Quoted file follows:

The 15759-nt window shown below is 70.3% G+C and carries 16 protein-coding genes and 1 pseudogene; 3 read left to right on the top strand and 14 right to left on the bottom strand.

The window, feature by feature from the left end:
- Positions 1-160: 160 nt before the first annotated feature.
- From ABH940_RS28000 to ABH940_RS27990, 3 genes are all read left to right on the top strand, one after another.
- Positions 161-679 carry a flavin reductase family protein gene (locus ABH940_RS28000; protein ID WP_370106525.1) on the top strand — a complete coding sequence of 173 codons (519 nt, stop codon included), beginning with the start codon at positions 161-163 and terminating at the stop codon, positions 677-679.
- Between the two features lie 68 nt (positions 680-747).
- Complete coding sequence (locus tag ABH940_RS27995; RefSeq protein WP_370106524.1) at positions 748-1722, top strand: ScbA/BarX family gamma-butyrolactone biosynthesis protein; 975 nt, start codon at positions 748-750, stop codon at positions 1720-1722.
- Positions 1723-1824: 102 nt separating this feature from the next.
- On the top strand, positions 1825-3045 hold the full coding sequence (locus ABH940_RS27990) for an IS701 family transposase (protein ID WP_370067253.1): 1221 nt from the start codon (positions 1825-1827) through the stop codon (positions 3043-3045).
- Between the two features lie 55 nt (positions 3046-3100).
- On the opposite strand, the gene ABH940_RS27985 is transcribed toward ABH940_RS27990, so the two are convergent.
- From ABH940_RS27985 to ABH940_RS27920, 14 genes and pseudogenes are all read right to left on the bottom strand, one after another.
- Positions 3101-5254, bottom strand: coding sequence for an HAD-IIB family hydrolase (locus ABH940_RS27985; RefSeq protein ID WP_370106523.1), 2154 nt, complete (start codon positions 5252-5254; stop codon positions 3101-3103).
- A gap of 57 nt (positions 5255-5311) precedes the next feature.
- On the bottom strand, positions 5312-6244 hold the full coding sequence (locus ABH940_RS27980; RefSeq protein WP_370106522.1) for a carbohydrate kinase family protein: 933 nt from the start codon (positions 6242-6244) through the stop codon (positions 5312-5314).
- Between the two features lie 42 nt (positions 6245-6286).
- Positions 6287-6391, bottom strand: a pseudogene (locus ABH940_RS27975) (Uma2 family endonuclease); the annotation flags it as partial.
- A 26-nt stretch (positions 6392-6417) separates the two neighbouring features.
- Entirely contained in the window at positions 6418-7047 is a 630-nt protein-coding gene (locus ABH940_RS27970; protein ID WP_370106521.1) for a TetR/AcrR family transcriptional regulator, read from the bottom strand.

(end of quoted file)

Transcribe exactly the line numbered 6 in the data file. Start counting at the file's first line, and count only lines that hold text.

- Between the two features lie 68 nt (positions 680-747).